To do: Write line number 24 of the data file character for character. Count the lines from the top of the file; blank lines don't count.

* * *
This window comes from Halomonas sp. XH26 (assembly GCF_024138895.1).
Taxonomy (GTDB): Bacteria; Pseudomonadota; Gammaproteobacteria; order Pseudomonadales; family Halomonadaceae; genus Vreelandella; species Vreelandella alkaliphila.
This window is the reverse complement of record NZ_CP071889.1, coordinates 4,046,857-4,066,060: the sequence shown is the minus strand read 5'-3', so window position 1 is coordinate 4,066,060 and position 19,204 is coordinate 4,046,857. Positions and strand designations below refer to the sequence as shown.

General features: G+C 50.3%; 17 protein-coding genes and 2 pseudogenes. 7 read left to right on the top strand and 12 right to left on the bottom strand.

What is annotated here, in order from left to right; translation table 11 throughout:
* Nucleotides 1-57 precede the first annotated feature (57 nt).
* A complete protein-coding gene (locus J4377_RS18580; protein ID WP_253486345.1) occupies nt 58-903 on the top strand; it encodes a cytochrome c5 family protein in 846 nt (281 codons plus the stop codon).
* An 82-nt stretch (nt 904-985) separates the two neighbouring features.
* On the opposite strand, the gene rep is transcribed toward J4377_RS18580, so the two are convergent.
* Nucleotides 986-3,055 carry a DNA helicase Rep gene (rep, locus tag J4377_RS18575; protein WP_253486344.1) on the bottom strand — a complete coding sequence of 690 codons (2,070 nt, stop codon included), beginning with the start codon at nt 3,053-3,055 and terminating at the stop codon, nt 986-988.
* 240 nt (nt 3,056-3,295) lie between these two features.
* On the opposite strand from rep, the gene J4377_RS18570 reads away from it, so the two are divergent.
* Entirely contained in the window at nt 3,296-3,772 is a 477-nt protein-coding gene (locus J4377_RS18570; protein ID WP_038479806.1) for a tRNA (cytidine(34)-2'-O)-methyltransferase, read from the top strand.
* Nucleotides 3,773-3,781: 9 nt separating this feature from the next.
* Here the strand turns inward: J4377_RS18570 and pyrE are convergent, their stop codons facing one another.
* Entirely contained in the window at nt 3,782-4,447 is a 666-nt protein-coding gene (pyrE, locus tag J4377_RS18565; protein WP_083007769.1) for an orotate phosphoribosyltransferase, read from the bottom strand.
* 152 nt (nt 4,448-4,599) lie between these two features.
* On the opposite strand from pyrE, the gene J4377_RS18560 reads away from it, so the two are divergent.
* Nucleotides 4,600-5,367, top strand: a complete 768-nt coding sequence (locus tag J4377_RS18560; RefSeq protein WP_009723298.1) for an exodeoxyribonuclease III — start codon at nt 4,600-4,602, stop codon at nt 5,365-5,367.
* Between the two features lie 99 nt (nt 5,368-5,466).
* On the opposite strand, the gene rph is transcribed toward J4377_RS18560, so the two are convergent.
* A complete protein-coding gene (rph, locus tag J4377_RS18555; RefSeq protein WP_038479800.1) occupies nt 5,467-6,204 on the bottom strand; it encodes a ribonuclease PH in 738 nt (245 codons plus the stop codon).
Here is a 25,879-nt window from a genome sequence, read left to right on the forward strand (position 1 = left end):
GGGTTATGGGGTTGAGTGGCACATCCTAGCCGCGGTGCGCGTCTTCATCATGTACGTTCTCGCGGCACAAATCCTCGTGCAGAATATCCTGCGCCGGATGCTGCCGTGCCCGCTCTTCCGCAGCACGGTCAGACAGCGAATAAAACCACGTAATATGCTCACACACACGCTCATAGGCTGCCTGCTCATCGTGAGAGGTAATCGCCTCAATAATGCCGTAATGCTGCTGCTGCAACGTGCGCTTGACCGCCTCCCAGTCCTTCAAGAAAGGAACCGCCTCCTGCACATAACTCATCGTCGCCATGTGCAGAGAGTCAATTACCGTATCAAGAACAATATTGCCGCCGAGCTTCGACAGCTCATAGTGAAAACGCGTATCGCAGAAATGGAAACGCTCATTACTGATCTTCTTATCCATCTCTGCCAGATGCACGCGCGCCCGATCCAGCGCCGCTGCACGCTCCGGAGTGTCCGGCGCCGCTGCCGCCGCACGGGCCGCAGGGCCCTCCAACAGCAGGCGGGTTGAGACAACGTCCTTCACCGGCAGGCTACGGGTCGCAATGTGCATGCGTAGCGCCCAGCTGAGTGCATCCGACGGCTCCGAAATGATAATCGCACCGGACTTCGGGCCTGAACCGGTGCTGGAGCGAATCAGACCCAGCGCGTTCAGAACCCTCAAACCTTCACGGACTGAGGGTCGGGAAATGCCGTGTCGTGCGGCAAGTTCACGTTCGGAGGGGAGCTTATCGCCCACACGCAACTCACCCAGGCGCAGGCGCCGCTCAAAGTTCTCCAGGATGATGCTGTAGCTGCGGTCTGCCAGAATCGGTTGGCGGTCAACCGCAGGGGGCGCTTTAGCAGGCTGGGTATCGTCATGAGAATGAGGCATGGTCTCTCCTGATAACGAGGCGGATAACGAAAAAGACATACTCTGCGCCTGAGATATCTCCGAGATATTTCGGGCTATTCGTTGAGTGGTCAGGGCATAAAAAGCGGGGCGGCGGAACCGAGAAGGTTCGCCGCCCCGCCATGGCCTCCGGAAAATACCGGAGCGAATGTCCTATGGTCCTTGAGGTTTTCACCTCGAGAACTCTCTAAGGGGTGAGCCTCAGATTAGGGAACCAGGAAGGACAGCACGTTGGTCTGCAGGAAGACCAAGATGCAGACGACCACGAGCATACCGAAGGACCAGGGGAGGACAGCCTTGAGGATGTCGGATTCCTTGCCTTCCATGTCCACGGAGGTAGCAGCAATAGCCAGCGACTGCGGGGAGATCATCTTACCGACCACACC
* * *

GGGTTATGGGGTTGAGTGGCACATCCTAGCCGCGGTGCGCGTCTTCATCATGTACGTTCTCGCGGCACAAATCCTCGTGCAGAATATCCTGCGCCGGATGCTGCCGTGCCCGCTCTTCCGCAGCACGGTCAGACAGCGAATAAAACCACGTAATATGCTCACACACACGCTCATAGGCTGCCTGCTCATCGTGAGAGGTAATCGCCTCAATAATGCCGTAATGCTGCTGCTGCAACGTGCGCTTGACCGCCTCCCAGTCCTTCAAGAAAGGAACCGCCTCCTGCACATAACTCATCGTCGCCATGTGCAGAGAGTCAATTACCGTATCAAGAACAATATTGCCGCCGAGCTTCGACAGCTCATAGTGAAAACGCGTATCGCAGAAATGGAAACGCTCATTACTGATCTTCTTATCCATCTCTGCCAGATGCACGCGCGCCCGATCCAGCGCCGCTGCACGCTCCGGAGTGTCCGGCGCCGCTGCCGCCGCACGGGCCGCAGGGCCCTCCAACAGCAGGCGGGTTGAGACAACGTCCTTCACCGGCAGGCTACGGGTCGCAATGTGCATGCGTAGCGCCCAGCTGAGTGCATCCGACGGCTCCGAAATGATAATCGCACCGGACTTCGGGCCTGAACCGGTGCTGGAGCGAATCAGACCCAGCGCGTTCAGAACCCTCAAACCTTCACGGACTGAGGGTCGGGAAATGCCGTGTCGTGCGGCAAGTTCACGTTCGGAGGGGAGCTTATCGCCCACACGCAACTCACCCAGGCGCAGGCGCCGCTCAAAGTTCTCCAGGATGATGCTGTAGCTGCGGTCTGCCAGAATCGGTTGGCGGTCAACCGCAGGGGGCGCTTTAGCAGGCTGGGTATCGTCATGAGAATGAGGCATGGTCTCTCCTGATAACGAGGCGGATAACGAAAAAGACATACTCTGCGCCTGAGATATCTCCGAGATATTTCGGGCTATTCGTTGAGTGGTCAGGGCATAAAAAGCGGGGCGGCGGAACCGAGAAGGTTCGCCGCCCCGCCATGGCCTCCGGAAAATACCGGAGCGAATGTCCTATGGTCCTTGAGGTTTTCACCTCGAGAACTCTCTAAGGGGTGAGCCTCAGATTAGGGAACCAGGAAGGACAGCACGTTGGTCTGCAGGAAGACCAAGATGCAGACGACCACGAGCATACCGAAGGACCAGGGGAGGACAGCCTTGAGGATGTCGGATTCCTTGCCTTCCATGTCCACGGAGGTAGCAGCAATAGCCAGCGACTGCGGGGAGATCATCTTACCGACCACACC